Friday, December 24, 2010

A Review of 'Twilight' by Stephenie Meyer

Isabella Swan's move to Forks, a small, perpetually rainy town in Washington, could have been the most boring move she ever made. But once she meets the mysterious and alluring Edward Cullen, Bella's life takes a thrilling and terrifying turn. Up until now, Edward has managed to keep his vampire identity a secret in the small community he lives in, but now nobody is safe, especially Bella, the person Edward holds most dear. The lovers find themselves balanced precariously on the point of a knife—between desire and danger. Deeply romantic and extraordinarily suspenseful, Twilight captures the struggle between defying our instincts and satisfying our desires. This is a love story with bite.

(From Goodreads)

“Urg… why do you do this to us?! And on Christmas Eve!!” Hey, I can’t deny that I’ve read Twilight. In fact, I can’t deny that I’ve read the entire Twilight series and I was among those many fan girls that was really exciting for ‘Breaking Dawn.’ Let’s move on, shall we?

I liked the concept of a Vampire romance novel, but mainly because I hadn’t read any vampire books to speak of. Not even ‘Interview with the Vampire.’

It’s a cool idea having someone who is virtually indestructible (I say virtually, because there are ways to kill a vampire) be with someone who is as fragile and clumsy as Bella Swan.

There are arguments that ‘Twilight’ is anti-feminist. I see their points. Bella is not the strongest heroine on the planet. She cooks dinner for her father. She relies so much on Edward Cullen. While these points are true, I have some other points to bring up. I have nothing to counter that Bella is not the strongest heroine, but her father never once demands that she make him dinner. She used to make dinner for her mom all the time, so it’s what she’s used to. While Bella does rely on Edward a lot, she’s pretty brave to deceive Edward and go off to save her mother—though those who read the book know how that whole shindig went down).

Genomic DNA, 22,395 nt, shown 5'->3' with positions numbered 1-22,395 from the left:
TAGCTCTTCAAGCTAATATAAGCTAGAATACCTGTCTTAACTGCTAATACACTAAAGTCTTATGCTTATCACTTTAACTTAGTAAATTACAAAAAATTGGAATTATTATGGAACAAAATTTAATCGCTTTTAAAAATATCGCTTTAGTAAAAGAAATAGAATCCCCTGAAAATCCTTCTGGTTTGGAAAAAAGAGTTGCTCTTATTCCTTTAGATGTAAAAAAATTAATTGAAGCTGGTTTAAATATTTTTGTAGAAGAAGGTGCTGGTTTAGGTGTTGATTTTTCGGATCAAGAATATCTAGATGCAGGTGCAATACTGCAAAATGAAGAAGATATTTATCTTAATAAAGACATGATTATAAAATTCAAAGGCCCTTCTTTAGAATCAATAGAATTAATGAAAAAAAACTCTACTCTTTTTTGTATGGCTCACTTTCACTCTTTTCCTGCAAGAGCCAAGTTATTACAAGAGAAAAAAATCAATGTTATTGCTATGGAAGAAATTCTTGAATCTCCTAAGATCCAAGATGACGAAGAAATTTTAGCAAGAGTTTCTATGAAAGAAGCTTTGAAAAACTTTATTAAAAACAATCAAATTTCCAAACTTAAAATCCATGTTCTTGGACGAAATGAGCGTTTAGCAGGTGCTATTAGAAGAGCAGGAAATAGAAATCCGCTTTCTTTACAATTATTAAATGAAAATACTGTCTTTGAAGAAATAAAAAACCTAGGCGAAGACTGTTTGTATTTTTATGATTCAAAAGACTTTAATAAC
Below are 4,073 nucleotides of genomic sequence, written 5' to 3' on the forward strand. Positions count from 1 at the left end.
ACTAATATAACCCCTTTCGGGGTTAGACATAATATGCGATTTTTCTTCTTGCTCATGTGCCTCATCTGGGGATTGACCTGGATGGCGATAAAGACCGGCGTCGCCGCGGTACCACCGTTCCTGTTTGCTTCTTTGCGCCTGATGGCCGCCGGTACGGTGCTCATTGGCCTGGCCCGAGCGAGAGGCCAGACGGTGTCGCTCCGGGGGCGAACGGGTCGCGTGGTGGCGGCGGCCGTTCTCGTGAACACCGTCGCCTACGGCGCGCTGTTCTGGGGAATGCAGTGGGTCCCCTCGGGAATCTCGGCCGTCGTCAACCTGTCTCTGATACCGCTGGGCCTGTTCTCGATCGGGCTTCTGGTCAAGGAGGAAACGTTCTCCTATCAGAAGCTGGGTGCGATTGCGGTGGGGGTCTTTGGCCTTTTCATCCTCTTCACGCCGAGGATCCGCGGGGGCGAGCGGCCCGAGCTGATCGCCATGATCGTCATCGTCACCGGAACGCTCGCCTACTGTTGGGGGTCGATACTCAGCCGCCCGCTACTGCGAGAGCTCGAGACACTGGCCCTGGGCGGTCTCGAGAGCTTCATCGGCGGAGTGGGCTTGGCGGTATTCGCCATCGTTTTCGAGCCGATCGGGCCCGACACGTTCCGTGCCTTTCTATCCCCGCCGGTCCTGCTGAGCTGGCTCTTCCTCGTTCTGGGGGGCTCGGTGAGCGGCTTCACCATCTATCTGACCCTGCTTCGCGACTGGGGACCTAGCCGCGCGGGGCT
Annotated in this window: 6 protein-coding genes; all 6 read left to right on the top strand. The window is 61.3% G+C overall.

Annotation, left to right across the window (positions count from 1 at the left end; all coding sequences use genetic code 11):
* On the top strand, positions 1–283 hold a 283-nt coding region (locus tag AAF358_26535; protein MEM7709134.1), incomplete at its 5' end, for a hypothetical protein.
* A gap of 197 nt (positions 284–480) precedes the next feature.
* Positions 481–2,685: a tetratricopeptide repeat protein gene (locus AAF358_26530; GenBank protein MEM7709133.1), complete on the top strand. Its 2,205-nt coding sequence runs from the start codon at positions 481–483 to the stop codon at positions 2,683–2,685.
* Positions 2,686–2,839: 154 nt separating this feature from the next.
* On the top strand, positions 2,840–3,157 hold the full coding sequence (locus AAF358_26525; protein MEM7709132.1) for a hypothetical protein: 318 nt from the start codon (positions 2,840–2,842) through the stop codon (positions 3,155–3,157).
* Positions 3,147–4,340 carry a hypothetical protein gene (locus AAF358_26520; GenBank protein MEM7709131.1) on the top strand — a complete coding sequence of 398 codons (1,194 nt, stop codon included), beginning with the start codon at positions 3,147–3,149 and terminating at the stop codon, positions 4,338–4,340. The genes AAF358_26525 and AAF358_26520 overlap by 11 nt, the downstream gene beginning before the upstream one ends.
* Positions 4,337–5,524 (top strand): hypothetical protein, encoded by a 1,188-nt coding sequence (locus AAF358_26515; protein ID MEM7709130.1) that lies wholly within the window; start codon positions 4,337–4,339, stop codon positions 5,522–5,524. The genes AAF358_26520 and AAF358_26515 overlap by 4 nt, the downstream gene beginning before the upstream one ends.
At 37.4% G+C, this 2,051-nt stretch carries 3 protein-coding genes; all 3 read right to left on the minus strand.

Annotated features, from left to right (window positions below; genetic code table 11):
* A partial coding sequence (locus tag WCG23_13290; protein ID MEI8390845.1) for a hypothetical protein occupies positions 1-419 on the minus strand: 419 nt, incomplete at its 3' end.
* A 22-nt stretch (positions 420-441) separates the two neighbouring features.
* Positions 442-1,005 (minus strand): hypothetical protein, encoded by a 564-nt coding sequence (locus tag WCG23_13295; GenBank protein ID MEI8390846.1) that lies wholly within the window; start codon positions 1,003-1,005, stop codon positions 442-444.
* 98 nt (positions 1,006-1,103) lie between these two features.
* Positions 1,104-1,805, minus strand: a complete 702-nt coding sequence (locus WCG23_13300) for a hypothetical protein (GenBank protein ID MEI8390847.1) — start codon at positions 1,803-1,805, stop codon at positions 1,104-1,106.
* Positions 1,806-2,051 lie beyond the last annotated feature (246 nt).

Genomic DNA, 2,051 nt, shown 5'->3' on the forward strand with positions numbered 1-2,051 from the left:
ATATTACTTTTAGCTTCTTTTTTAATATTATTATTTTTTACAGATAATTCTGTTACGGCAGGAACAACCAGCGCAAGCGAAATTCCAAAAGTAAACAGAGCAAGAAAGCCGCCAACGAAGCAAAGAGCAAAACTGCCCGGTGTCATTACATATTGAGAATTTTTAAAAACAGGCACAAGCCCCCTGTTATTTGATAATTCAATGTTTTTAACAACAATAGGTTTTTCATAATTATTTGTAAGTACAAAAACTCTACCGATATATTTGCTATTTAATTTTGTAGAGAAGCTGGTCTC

My favorite scene was the ballet studio. Just the vision I had in my head was cool! The mirrors on every wall, vampires jumping around everywhere… it felt like a lot of work went into this scene, which I really appreciated.

I didn’t find Bella and Edward’s relationship all that real. You’re probably thinking, “Well, duh, he’s a vampire. No one has a legitimate vampire boyfriend.” I’m talking about their actual relationship. Though we don’t know Edward’s full romantic history before he was a vampire, he acted as if he had never even talked to a girl when he met Bella. He was incredibly protective of her, telling her to be careful and watch out for everything. He even snuck into her room to watch her sleep. That’s incredibly creepy! No normal boyfriend or girlfriend would sneak into their significant other’s room just to watch them sleep.

Alice was my favorite vampire. She was a cute person and she had my favorite power of all—seeing into the future. What I liked was that she couldn’t really control her power, because the future is susceptible to the present.

Overall, I think Stephenie Meyer had an interesting first novel, but it could use some more work.

I give ‘Twilight’:

Thanks for reading!



  1. Have u noticed that twilight is one of the most controversial topics to discuss these days? Like the things you just don't talk about without starting an arguement used to be politics and religion, now it's politics, religion abd twilight.

  2. Really? I haven't noticed that.
    Unless you're talking about that heated debate of which is better, Twilight or Harry Potter.
    Do you have an example?

  3. Whenever I'm with a group of people and someone mentions twilight, chaos ensues...

  4. The thing that makes this book wonderful is the writing. The way Stephenie Meyer describes this story makes it real and believable, despite it being, in fact, a love story of a 110 year old dead stalker-pedophile and a 17year old necrophiliac with a thing for masochism.


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